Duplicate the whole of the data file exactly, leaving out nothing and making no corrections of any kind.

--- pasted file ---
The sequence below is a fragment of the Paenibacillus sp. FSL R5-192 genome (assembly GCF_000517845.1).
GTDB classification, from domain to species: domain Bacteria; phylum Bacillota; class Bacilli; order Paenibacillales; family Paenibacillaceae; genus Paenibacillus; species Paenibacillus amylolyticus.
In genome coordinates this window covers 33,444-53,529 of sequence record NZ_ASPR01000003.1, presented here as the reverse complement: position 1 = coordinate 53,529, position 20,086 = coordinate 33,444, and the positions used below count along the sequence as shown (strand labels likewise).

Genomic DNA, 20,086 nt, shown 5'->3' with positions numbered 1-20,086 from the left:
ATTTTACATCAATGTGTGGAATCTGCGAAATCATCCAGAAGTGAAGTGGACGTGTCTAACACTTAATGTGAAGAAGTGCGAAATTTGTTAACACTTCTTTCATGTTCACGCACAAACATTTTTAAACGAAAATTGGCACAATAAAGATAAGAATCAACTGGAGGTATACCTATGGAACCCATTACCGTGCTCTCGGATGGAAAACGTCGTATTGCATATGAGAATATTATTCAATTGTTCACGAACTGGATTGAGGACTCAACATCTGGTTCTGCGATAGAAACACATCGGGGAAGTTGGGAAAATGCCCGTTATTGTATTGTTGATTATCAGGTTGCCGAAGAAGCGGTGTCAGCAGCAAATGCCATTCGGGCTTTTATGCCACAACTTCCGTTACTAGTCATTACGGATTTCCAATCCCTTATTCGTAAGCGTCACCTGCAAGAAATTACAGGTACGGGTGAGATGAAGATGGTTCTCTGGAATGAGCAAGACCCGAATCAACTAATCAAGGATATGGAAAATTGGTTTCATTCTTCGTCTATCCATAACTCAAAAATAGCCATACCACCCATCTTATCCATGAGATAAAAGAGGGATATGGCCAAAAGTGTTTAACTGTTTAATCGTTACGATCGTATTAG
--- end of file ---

The sequence below is a fragment of the Paenibacillus sp. FSL R5-192 genome (assembly GCF_000517845.1).
GTDB classification, from domain to species: domain Bacteria; phylum Bacillota; class Bacilli; order Paenibacillales; family Paenibacillaceae; genus Paenibacillus; species Paenibacillus amylolyticus.
In genome coordinates this window covers 33,444-53,529 of sequence record NZ_ASPR01000003.1, presented here as the reverse complement: position 1 = coordinate 53,529, position 20,086 = coordinate 33,444, and the positions used below count along the sequence as shown (strand labels likewise).

Genomic DNA, 20,086 nt, shown 5'->3' with positions numbered 1-20,086 from the left:
ATTTTACATCAATGTGTGGAATCTGCGAAATCATCCAGAAGTGAAGTGGACGTGTCTAACACTTAATGTGAAGAAGTGCGAAATTTGTTAACACTTCTTTCATGTTCACGCACAAACATTTTTAAACGAAAATTGGCACAATAAAGATAAGAATCAACTGGAGGTATACCTATGGAACCCATTACCGTGCTCTCGGATGGAAAACGTCGTATTGCATATGAGAATATTATTCAATTGTTCACGAACTGGATTGAGGACTCAACATCTGGTTCTGCGATAGAAACACATCGGGGAAGTTGGGAAAATGCCCGTTATTGTATTGTTGATTATCAGGTTGCCGAAGAAGCGGTGTCAGCAGCAAATGCCATTCGGGCTTTTATGCCACAACTTCCGTTACTAGTCATTACGGATTTCCAATCCCTTATTCGTAAGCGTCACCTGCAAGAAATTACAGGTACGGGTGAGATGAAGATGGTTCTCTGGAATGAGCAAGACCCGAATCAACTAATCAAGGATATGGAAAATTGGTTTCATTCTTCGTCTATCCATAACTCAAAAATAGCCATACCACCCATCTTATCCATGAGATAAAAGAGGGATATGGCCAAAAGTGTTTAACTGTTTAATCGTTACGATCGTATTAG